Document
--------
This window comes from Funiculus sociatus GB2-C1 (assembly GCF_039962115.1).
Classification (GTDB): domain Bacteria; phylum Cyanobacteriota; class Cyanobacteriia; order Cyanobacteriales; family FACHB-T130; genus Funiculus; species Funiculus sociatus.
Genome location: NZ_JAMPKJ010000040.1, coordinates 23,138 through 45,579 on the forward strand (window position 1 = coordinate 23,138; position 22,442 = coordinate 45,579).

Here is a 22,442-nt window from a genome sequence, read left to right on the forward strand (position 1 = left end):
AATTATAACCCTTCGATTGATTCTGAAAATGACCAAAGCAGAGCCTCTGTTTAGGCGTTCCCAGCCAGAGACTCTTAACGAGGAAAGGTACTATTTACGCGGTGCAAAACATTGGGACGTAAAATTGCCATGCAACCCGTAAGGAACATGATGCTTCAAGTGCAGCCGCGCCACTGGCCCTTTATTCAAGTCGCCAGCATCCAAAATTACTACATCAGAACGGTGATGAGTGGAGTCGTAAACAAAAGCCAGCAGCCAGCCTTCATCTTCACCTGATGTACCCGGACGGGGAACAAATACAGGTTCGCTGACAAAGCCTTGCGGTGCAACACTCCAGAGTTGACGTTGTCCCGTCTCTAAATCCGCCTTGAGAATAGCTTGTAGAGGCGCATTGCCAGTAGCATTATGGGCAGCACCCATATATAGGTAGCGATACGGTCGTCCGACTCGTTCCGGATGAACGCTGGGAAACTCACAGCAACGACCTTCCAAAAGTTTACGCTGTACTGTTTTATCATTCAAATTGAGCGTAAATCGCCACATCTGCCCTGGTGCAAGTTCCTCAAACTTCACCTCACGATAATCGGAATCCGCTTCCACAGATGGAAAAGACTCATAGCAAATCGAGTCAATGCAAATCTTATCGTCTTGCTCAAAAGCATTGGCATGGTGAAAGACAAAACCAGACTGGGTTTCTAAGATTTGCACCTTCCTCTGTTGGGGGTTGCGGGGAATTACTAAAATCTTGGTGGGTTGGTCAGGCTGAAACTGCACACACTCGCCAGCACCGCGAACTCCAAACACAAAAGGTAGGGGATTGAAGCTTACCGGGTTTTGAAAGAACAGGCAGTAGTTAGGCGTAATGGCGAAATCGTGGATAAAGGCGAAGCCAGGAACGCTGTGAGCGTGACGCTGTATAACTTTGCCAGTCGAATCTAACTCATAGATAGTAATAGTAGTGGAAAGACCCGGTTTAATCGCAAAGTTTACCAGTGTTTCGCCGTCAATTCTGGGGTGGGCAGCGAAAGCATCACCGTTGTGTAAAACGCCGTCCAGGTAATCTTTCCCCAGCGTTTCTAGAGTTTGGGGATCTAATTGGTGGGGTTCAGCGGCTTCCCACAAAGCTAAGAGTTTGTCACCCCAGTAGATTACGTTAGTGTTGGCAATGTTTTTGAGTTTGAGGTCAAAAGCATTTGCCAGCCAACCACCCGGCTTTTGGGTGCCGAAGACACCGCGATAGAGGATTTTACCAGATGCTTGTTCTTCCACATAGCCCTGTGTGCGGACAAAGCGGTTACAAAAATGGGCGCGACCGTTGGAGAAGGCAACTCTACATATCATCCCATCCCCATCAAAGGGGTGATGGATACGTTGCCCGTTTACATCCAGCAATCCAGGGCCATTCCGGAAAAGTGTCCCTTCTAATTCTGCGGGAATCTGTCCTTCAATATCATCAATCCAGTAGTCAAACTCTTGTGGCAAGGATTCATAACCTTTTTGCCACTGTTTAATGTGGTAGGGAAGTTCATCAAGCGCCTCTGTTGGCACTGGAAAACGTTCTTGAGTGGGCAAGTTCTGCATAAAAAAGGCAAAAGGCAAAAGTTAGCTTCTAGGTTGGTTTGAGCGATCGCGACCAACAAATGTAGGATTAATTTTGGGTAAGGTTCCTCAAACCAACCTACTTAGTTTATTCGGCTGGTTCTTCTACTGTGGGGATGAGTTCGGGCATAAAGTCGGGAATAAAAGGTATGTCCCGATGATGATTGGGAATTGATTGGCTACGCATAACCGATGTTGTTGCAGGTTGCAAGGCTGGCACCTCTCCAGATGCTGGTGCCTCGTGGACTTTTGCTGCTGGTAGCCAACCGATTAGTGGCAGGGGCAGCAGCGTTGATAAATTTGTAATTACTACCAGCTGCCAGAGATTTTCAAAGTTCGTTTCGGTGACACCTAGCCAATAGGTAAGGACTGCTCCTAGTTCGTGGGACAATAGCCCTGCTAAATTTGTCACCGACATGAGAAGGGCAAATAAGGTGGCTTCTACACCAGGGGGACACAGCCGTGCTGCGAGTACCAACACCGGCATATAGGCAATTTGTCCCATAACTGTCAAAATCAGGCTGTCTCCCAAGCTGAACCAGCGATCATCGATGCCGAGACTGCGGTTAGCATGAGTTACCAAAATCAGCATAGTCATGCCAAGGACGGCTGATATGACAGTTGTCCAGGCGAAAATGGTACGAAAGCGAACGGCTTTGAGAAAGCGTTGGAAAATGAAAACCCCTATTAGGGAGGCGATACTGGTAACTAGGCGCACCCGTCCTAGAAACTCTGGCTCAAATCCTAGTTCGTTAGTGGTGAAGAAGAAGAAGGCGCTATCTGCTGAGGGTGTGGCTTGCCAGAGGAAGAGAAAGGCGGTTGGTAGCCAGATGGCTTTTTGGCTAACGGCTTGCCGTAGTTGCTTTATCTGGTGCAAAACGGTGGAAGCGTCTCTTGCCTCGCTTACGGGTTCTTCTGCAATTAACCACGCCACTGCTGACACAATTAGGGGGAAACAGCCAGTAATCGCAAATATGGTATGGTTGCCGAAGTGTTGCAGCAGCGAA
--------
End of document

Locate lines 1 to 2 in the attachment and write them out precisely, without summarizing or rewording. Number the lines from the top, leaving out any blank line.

This window comes from Funiculus sociatus GB2-C1 (assembly GCF_039962115.1).
Classification (GTDB): domain Bacteria; phylum Cyanobacteriota; class Cyanobacteriia; order Cyanobacteriales; family FACHB-T130; genus Funiculus; species Funiculus sociatus.